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Conference and Call for papers Frontiers in Civil Justice

Our conference Frontiers in Civil Justice will be held on 16-17 November 2020. We will address four key issues in civil justice requiring a deeper and renewed reflection in light of their contribution of facilitating access to justice. These are the shaping of the interaction between formal and informal justice, the digitalization of consumer dispute resolution (ODR), the collectivizing and monetizing of civil litigation and efforts of bringing justice closer to citizens. The conference will bring together academics, policymakers, practitioners and representatives of civil society to critically reflect on the opportunities and possible drawbacks ensuing from these paramount developments.

The outline of the conference, including confirmed keynote speakers, is avaible here. Further details will be made available soon.

Call for Papers!

For the last part of the conference we welcome abstracts on the topic ‘Innovations in Civil Justice - Bringing Justice Closer to Citizens’. Please send in your abstract of max. 500 words before 31 July. Further details can be found here.

We will have great speakers and look forward to exciting debates. We hope to see you in Rotterdam!

We are recruiting!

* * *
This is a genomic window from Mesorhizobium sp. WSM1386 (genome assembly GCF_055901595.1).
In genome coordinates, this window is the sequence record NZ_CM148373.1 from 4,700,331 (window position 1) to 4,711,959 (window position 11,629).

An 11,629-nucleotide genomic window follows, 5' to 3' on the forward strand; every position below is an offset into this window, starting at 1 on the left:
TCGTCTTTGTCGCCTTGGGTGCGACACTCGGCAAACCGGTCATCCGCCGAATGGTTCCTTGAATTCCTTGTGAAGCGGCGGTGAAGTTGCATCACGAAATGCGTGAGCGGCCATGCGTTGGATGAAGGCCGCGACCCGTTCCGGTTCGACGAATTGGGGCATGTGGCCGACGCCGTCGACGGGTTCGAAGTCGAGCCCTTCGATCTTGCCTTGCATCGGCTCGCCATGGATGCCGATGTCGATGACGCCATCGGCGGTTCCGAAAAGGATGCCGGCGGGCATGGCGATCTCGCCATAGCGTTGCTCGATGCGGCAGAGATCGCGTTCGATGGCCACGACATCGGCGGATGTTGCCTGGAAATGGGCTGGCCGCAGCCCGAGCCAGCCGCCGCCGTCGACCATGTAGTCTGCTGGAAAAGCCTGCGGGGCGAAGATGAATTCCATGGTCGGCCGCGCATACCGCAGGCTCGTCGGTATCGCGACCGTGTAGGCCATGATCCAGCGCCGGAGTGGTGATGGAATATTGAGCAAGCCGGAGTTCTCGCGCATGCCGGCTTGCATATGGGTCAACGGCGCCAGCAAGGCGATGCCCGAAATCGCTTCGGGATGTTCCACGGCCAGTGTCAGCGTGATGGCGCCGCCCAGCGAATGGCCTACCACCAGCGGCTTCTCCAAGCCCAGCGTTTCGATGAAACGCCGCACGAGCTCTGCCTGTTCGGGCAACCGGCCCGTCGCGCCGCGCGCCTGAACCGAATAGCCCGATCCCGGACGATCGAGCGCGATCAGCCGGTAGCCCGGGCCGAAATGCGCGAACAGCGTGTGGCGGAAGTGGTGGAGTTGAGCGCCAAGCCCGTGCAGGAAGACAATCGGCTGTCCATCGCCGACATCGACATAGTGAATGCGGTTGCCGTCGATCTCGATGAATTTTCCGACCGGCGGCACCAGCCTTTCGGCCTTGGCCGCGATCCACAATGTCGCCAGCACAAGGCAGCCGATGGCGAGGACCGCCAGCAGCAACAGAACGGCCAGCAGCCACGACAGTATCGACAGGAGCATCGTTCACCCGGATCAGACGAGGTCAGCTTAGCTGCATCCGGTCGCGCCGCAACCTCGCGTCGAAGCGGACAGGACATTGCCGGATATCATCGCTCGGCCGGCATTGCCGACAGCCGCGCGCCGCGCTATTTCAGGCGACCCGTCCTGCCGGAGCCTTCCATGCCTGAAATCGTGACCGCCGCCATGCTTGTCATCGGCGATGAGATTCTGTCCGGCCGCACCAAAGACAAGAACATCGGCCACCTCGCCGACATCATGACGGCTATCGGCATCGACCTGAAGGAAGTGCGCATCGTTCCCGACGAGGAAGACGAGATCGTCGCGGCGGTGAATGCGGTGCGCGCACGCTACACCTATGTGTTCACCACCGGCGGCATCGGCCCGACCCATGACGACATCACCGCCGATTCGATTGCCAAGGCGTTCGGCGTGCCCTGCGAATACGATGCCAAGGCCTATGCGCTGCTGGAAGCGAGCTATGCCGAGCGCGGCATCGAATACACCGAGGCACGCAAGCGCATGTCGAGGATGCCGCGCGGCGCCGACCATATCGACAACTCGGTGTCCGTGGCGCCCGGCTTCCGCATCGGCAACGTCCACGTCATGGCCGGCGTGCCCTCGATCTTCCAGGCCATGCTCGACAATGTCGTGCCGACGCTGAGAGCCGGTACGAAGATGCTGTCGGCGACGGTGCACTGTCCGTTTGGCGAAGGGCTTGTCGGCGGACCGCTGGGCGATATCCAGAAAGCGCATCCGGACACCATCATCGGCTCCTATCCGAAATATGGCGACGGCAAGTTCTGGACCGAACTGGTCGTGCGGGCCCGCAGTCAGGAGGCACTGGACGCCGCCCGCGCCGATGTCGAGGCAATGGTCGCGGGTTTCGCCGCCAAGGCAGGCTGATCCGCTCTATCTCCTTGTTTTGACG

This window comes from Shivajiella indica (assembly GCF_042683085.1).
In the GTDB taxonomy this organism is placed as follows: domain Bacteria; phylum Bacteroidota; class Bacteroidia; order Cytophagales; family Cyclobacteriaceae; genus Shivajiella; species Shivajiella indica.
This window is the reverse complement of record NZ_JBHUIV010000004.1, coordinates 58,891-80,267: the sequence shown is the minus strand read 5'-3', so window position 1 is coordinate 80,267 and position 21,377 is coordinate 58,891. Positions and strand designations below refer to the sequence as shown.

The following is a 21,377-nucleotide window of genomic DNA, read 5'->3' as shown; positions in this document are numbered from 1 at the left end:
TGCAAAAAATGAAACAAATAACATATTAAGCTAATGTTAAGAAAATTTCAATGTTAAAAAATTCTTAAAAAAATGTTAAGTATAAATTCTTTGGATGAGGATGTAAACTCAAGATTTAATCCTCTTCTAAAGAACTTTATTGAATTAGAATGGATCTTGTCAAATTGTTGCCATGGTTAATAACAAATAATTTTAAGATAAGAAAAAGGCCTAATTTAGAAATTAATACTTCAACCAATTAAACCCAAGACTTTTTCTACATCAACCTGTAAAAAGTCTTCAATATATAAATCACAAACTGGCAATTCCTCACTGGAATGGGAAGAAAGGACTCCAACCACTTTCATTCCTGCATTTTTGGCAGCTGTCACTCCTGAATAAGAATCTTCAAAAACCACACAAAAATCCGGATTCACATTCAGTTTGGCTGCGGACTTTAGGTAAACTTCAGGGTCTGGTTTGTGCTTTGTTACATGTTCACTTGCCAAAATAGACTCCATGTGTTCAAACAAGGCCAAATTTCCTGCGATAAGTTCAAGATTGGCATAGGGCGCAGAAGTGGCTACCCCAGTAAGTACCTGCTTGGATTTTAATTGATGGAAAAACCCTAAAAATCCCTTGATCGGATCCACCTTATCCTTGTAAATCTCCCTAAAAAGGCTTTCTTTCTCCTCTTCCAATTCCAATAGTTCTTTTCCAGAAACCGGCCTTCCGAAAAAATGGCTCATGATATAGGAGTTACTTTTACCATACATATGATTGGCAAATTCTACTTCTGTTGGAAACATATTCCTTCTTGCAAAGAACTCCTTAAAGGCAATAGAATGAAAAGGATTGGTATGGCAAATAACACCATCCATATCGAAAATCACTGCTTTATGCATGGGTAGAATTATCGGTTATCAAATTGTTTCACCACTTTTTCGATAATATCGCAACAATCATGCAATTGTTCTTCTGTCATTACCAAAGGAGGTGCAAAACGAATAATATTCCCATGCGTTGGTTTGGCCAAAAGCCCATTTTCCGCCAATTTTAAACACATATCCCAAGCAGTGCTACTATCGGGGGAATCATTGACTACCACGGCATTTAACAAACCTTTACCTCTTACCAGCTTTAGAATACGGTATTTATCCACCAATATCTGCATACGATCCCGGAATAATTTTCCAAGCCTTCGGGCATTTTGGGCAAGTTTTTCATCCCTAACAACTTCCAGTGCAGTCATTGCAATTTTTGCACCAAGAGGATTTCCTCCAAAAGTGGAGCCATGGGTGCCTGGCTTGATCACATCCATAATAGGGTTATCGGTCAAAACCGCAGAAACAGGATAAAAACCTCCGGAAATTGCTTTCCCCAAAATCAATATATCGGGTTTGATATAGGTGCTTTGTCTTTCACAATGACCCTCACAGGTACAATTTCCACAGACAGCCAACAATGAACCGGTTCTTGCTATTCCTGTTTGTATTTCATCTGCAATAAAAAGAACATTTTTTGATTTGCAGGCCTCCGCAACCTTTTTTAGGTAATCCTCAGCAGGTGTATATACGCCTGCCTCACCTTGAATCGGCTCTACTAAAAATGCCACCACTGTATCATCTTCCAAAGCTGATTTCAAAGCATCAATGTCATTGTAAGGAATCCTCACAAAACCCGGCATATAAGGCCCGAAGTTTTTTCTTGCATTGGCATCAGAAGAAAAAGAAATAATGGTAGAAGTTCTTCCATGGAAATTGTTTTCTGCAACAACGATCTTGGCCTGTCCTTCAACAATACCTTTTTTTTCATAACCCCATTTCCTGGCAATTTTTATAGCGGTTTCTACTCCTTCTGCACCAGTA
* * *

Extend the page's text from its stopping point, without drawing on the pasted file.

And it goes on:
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Published: April 19, 2019

On Thursday 18 April, Stefan Philipsen (Montaigne Centre for the Rule of Law and Justice) and Erlis Themeli (Erasmus School of Law) organised an expert meeting on the use of artificial intelligence in the administration of justice in Utrecht. The aim of the meeting was to present some recent research results in the field of artificial intelligence in the judiciary.

In recent years, the possibilities of using artificial intelligence in the judiciary have been explicitly considered. This development is in line with a broader trend whereby the exercise of governmental authority is highly automated. When it comes to the imposition of tax assessments and the determination of social security, civil servants only intervene to a very limited extent. The judiciary is also experimenting with the use of artificial intelligence.

During the meeting, participants exchanged views on the opportunities and dangers of the use of artificial intelligence in the judiciary. Recent developments were mapped out, and some suggestions for future research were advanced. This meeting builds on an previous meeting organized in 2018 in Rotterdam, which was financed by the Erasmus Initiative Dynamics of Inclusive Prosperity. Artificial Intelligence is one of the avenues that the digitization of justice is taking. This research falls within the ERC funded project Building EU Civil justice.